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  1. The future of expat finances in Shanghai Source of intrigue, jealousy and often downright bitter resentment: the ex-pat package. It’s the subject of hearsay and Chinese whispers and someone else has always got a better deal (or, in the case of journalists, everyone else). We’ve all heard tales of the company who caters for every whim – from the villa accommodation right down to your dog’s diamond collar. But the times they are a-changing in Shanghai – and so are the expats who work here. Ten years ago a traditional employment contract would have likely included regular R&R (rest and relaxation) trips to the nearest comfortable place to recover from the ‘horror’ of Shanghai. Today, with a Starbucks on every corner, fine wines in every restaurant and a Zara in every mall, this city is no longer such a stressful place to live. “The R&R trips are virtually non-existent in Shanghai today,” says Kate Lorenz, Managing Director of Ark International, an orientation and housing company. “It isn’t the hardship posting it used to be and we’re seeing many of our clients downgrade the city’s rating as a difficult place to live.” Downgrading the city isn’t simply a way for companies to pay their employees less, though that may be the end result. It is supported by a wave of willing expats who are actively seeking to come here and don’t need the traditional enticements offered in the past. Such expats bring competition for jobs and consequently cuts in packages. For many mid-level employees looking to take a step up the career ladder, Shanghai is the perfect opportunity; people are swapping the package for a promotion. That’s not to say employment packages no longer exist. Other than the R&R trips, Lorenz is not seeing swingeing cuts but witnessing a more subtle change. “More people are becoming what we call half-pats: they take a monthly lump sum with which they pay their own accommodation and school fees and whatever else. Employees can make their own decisions about what to prioritize and the company invariably saves money.” THE WILLING HALF-PAT Beverly Burgess, Regional Marketing Manager for eBayBeverly willingly moved from Sydney to Shanghai in early 2009. “The economy wasn’t doing so well in Australia and so I was looking to move somewhere more prosperous.” Package includes: • Full health insurance, including maternity if needed • A look-see trip to check out Shanghai before committing to coming • 25 percent of salary paid as a bonus to cover accommodation and any other additional costs • All packing, shipping and storage • One economy flight home each year • 40 hours of Mandarin lessons This is the path that eBay has taken in China. “We don’t offer a standard expat package,” says Jing Huang, head of human resources for eBay in China. “Each individual is offered a tailor-made deal, usually with a transition bonus that takes into account their level within the company and situation in their home country.” Employees with families are a particularly expensive option for companies, because they require additional health insurance and school fees. Anna Wethered, China Country Manager for Orientations, a global relocation company with offices in Shanghai, says she has noticed a recent change in the expat demographic coming to the city. “It’s hard to know how much what we’ve seen is a true indicator, but anecdotally it would seem companies are, where possible, opting to employ people who don’t come with two children and an RMB400,000 school fee bill.” THE TEACHERMr. X Teacher at Shanghai American SchoolMr. X wishes to remain anonymous. “Our package is extremely generous. My salary is similar to back home, but all the added extras mean I save much more.” Package includes: • Salary RMB350,000 • Accommodation at Shanghai Racquet Club • Full healthcare, including maternity cover • One economy flight home each year • A place in the school for up to three children • One-off relocation bonus of RMB35,000-55,000 per couple or RMB14,000-28,000 for an individual • Shipping allowance of RMB8,000-10,000 • Fitness allowance of RMB7,000 per year Another recent phenomenon is an increase in ‘localization’ packages where employees are offered a contract with benefits gradually stripped away as they get used to living in Shanghai. This might mean that accommodation is paid for the first year, half-paid for the second year and then not paid at all after that. “We have seen a huge growth in localization packages over the past couple of years. Companies recognize that setting up here is still a difficult task for families, but aim to reduce the costs for the company over the long term,” says Wethered. But what of that vast shapeless destroyer, the global recession – how is this affecting Shanghai? Wethered wonders if it’s had much impact. “We have heard a lot of talk about plummeting rental prices and swathes of expats returning home, but this isn’t the reality we are experiencing,” she says. “A handful of people bagged a good deal, but by and large rentals have remained stable – particularly in the popular expat areas like Jinqiao. Already this year we have seen around a 15 percent increase in rental prices.” THE OPPORTUNIST Bevis Jones Visual Effects Supervisor Bevis moved from London with his family last August. “I came here because of the opportunities that simply aren’t available back home. I pay school fees of RMB200,000 a year out of my own pocket.” Package includes: • Salary RMB440,000 • Health insurance for whole family • Economy flights home once a year • RMB4,000 towards accommodation • Optional Mandarin classes during work hours. The schools, often a reliable litmus test for the health of the expat economy, seem to tell a similar story. Harlan Lyso, Superintendent at Shanghai American School, believes the international schools all took a bit of a hit in terms of numbers, but most have recovered quickly. “We are already back up to 2008 figures and we are projecting that the 2010/11 school year will see our highest enrollment yet,” says Lyso. SAS sees the situation from both sides of the coin, as it is currently also China’s biggest expat employer, with more than 300 overseas staff on the books. “We are not cutting back what we offer staff,” says Lyso. “This year we have increased teachers’ salaries by four percent and maintained a comprehensive employment package.” He believes these steps are necessary to attract the very best teachers and therefore keep numbers high. THE FULL PACKAGEMr. X Engineering Senior Project ManagerMr. X wishes to remain anonymous. “I think we get a pretty good deal. I don’t know how it compares with others.” Package includes: •Salary RMB525,000 Lump sum mobility premium 25 percent of salary •All-inclusive health insurance •Accommodation RMB25,000 per month, plus utilities School fees •Car and driver RMB15,000-20,000 •Tickets home for all the family once a year •One month’s salary mobility bonus on arrival and on departure •Appliance allowance RMB20,000 Pet relocation RMB28,000 •One hundred hours of language lessons •Orientation visit Packing service and shipment of all household goods •Spousal allowance RMB17,000 for training or job search costs A recent HSBC report looking into expats’ finances across the globe reported that 30 percent of expats in China have scaled down their spending on essential day-to-day items. This sounds like a significant belt-tightening, but when you compare that with the 79 percent in the US or 75 percent in the UK, China doesn’t look so bad. In fact, HSBC rates China as number 11 out of 26 in the top locations for global expat finances. The scale is worked out by a combination of expat disposable income, savings and luxury items owned. Russia was listed as the number one place for an expat to make money and France was at the bottom at number 26. THE DOCTORDr. Gregg Miller Emergency Physician, Shanghai United Family Hospital.“Expat doctors often make less money here than in their home country. I make two-thirds of what I did in the US. Doctors come here for the experience or as trailing spouses, not to make money.” Package includes: Health insurance Economy flights home once a year No accommodation or school fees Today in Shanghai we are seeing a more integrated expat population, not simply confined to compounds and chauffeur-driven cars. Part of that is to do with the sheer volume of people coming to the city. In the top-level jobs these packages still exist, but what we are seeing now is companies expanding and offering more mid-level positions. The lavish packages haven’t disappeared; they have simply been watered down. “A company bringing in a top level executive is still going to have to provide a package to suit – and that includes an RMB70,000 per month villa, a car and driver and all the trimmings,” says Lorenz. “But the reality for most people is that expat packages have changed forever.” “I won’t come unless….” Real deal breakers we encountered: 1. “… I can bring my horse and parrot.” 2. “… you ship over my Harley-Davidson.” 3. “… there’s a grand piano in my apartment.” 4. “… you move the kitchen sink – it’s bad feng shui.” So it’s true, the heyday is seemingly over. But before you tear up your expense claims and board the next fight home, take a minute to remember why so many of us are still here: super Shanghai, we love you.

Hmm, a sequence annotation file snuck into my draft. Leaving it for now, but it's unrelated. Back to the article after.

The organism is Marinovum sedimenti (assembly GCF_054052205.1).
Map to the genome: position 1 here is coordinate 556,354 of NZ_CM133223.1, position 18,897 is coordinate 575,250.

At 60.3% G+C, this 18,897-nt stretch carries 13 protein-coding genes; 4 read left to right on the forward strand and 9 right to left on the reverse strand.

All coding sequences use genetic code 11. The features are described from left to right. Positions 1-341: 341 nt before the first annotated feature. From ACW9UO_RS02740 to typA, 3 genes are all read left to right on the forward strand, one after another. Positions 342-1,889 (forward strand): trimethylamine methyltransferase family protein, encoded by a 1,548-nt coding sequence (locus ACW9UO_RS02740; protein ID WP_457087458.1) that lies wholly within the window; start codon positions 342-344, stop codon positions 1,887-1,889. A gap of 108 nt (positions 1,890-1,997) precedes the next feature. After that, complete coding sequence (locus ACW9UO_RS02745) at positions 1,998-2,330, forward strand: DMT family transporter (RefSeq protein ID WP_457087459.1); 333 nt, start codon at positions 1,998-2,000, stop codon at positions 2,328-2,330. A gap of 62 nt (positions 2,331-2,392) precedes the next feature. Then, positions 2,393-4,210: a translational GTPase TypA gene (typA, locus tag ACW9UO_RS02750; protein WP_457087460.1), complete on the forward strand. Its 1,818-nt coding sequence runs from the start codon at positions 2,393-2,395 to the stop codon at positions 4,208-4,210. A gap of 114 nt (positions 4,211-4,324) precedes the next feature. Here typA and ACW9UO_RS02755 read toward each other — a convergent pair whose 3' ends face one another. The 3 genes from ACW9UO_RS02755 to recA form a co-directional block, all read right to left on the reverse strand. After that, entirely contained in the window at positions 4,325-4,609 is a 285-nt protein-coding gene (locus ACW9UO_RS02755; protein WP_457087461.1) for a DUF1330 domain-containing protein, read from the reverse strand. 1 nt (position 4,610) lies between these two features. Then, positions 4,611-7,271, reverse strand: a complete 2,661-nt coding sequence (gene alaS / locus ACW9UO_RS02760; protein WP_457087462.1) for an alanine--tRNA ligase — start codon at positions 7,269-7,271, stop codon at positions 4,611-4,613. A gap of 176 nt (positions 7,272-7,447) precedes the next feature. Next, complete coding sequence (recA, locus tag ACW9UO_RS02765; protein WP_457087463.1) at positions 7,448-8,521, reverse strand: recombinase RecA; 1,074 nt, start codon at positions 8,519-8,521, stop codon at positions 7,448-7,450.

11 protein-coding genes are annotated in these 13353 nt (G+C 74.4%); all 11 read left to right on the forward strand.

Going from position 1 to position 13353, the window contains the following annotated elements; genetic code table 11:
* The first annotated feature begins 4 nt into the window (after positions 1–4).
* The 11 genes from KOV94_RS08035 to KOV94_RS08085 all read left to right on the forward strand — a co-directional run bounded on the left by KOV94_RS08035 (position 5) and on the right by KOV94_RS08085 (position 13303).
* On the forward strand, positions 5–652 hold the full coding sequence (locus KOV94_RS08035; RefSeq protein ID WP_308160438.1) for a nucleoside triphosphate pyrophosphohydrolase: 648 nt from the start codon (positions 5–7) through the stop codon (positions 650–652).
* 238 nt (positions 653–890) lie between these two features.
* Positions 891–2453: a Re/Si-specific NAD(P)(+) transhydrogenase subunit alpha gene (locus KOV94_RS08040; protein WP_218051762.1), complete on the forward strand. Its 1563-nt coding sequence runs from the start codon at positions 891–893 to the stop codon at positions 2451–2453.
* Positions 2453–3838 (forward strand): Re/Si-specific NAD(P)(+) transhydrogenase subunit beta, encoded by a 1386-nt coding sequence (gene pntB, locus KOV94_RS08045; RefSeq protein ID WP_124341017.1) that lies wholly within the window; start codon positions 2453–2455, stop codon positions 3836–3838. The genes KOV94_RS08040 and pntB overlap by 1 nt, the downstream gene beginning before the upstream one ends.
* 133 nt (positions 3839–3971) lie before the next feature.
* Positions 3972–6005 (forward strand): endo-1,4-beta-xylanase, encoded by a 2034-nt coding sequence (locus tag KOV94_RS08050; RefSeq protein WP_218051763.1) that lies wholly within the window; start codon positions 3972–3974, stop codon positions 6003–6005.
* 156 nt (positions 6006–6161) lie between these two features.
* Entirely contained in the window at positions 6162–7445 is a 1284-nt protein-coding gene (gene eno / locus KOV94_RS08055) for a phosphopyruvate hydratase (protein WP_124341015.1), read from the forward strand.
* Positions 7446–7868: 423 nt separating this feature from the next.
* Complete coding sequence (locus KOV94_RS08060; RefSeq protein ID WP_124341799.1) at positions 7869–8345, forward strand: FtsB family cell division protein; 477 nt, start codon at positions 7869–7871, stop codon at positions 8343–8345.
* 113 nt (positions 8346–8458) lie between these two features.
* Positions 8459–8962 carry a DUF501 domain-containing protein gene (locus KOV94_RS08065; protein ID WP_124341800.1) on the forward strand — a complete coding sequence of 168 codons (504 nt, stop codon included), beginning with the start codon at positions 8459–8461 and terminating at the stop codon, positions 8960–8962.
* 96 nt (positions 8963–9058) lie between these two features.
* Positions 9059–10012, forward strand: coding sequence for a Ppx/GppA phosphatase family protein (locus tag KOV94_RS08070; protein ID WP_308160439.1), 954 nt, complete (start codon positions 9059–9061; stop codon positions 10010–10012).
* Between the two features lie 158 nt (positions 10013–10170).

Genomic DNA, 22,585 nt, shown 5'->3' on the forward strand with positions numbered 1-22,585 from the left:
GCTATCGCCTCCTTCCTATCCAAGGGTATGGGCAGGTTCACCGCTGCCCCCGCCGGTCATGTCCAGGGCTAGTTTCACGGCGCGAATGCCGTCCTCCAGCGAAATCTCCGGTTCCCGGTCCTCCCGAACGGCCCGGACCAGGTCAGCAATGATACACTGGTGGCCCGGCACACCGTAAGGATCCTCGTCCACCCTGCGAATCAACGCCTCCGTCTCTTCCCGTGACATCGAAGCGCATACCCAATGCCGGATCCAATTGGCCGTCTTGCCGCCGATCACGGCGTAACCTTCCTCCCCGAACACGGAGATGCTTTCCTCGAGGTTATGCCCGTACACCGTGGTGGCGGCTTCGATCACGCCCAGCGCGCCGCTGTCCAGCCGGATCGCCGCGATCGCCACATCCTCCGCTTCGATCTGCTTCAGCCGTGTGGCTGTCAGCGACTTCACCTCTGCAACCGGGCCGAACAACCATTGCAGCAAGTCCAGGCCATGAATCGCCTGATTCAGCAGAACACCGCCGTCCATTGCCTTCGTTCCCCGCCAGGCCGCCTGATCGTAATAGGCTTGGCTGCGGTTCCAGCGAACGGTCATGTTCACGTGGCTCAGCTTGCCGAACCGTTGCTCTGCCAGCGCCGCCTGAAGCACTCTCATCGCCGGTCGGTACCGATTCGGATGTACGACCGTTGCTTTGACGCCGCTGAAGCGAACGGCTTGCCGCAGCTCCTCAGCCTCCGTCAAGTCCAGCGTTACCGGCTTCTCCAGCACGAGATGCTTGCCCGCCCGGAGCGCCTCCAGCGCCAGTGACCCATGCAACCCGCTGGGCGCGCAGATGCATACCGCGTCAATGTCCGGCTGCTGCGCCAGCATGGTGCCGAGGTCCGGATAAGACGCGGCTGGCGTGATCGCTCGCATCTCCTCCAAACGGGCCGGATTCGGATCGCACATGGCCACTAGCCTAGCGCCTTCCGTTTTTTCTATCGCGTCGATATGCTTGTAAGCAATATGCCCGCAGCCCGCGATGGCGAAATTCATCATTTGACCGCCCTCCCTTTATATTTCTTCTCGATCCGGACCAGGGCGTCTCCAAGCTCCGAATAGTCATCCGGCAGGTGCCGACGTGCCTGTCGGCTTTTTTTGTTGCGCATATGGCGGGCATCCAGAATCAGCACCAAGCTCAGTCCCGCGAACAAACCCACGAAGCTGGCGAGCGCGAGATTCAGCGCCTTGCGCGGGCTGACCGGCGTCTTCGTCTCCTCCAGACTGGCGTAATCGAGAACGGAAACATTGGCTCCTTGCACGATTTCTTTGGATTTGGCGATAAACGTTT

2. Foreigners who have been around China for a while (and are ostensibly in the know) will tell you that there are lots of “opportunities” here now — and what with the WTO and all, things are only bound to get better! Such optimism is a natural response from expats who have obviously found something worthwhile that has kept them in China this long. Seriously though, it really isn’t too difficult to land a job. But it’s also true that at first glance, the mainland China employment scene may seem somewhat limited in scope. Eager to teach English? No problem. Beyond that, the search for gainful employ is a bit more challenging. It’s also rather daunting if you don’t have any prior contacts in China and you’re starting from scratch. Perhaps even more so than in Western countries, connections — guanxi, usually the first word of Chinese you learn — tend to be the best ways to find out about job openings in China. But you’ve got to start somewhere, so if you haven’t landed your dream job then let the guanxi games begin… If you are a native English speaker (or can pass for one), you’re already amply qualified for one particular set of jobs in China. Teachers are in high demand in both rural areas and big cities. In Beijing, it’s said you can stand at the railway station with a sign reading, “I Speak English,” and you’ll have a job within a day. Teaching jobs for other foreign languages like French or Korean are also available, but English clearly rules. Whether or not you have teaching experience is largely irrelevant. If you can communicate with fluency in English, then you will be hired in most cases. One exception may be if you look Chinese or Asian. Occasionally, there are perverse forms of discrimination: Some schools have a policy of not employing overseas Chinese because they supposedly don’t speak English as well as “real” foreigners, or don’t inspire the confidence of their students. Even blondes with heavy European accents have been known to have an edge over Chinese-looking Americans or Canadians. Fortunately, it’s not a major obstacle if you are determined to teach. There are many positions out there, and the schools that are sincerely concerned about the quality of teaching will not be so dismissive. Just be warned that it does happen. In major cities, pay is typically 80-120 yuan per hour, and schedules are fairly flexible, running the gamut from one hour per week to full-time. You also have options for tutoring individuals or working with larger classes of kids or adults. In more out-of-the-way places, wages may be less (about 2000 per month) but schools frequently offer airfare, standard housing, free Chinese language classes and a more unique experience as an entire package. It is possible to arrange these positions from abroad, either through a middleman organization or directly with the Chinese school. On the web, there are a host of sites offering information on teaching English in China… Appalachians Abroad: Teach in China www.marshall.edu/esli/apa.htmlx Marshall University (Huntington, West Virginia, US) runs this program through its Center for International Programs. One and two-year teaching positions throughout China usually begin from August or March, and applications from any college graduates are welcome. Colorado China Council www.asiacouncil.org The CCC is an educational outreach organization aiming to expose Americans to Chinese culture and history. It is non-religious, non-political and non-profit group that sends college graduates to China for one-year teaching contracts. Council Exchanges Teach in China Program www.councilexchanges.org/18plus/programs/tic.html Positions teaching English to Chinese college students are available through this group. Council on International Educational Exchange www.ciee.org/ CIEE runs several programs for studying, working, and volunteer work teaching abroad for periods of three to six months English Language Institute/China www.elic.org ELIC provides training and placement for teaching English in China, but limited to those of the Christian faith. ESL Web Guide www.eslcafe.com/search/Jobs/Asia/China/ The general web site is maintained by an individual named Dave Sperling, who has compiled a long list of related links. Peace Corps China www.peacecorps.gov/countries/china The Peace Corps’ program in China has been going for several years. The project is recruiting teachers for middle schools in the rural areas of Sichuan province of China. Princeton In Asia www.princeton.edu/~pia PiA sets up internships for college graduates, including English teaching positions in mainland China. Open to applicants from other universities. TEFL China Teahouse www.teflchina.com This web site is specifically designed for and maintained by English teachers in China. You can also join the email list, which is a very active forum useful for advice and conversation relevant to this topic. The site also has tips and ideas for ESL teaching methods in Chinese classrooms. Teach in China Forum www.teach-in-china.com This web site and bulletin board has frequent question and answer opportunities for those is search of China information. Volunteers in Asia www.volasia.org Affiliated with Stanford University, VIA offers seven week summer programs for teaching English, as well as one and two-year long teaching jobs in Asia. Western Washington University’s China Teaching Program www.ac.wwu.edu/~ctp/ CTP is based at Western Washington University and offers teaching placements in China. World Teach www.worldteach.org Harvard University’s program is open to university graduates in all majors. Their one-year teaching commitments in secondary schools do not require prior teaching experience, and besides English as a foreign language, subjects taught include natural and social sciences, mathematics, art and home economics. Limited financial aid is available. Besides teaching, there are still more English-based jobs to be found, but typically only in the larger cities. Publications such as The China Daily, written in English by Chinese writers, hire native English speakers as copy-editors. The East Oriental School (Dong Fang Xue Xiao) and other private companies employ foreigners to edit resumes, personal statements, and reference letters in English. Some writing skills, but not necessarily formal experience, are typically needed for these kinds of jobs. And if you are already in China, there are also opportunities to do English voice recordings, usually for radio advertisements or for English language tapes. Recording sessions are more sporadic, but the pay is usually higher than teaching jobs. Foreign students are a frequent recruiting target for such jobs, so bulletin board postings near foreign student dormitories are good places to check for more information.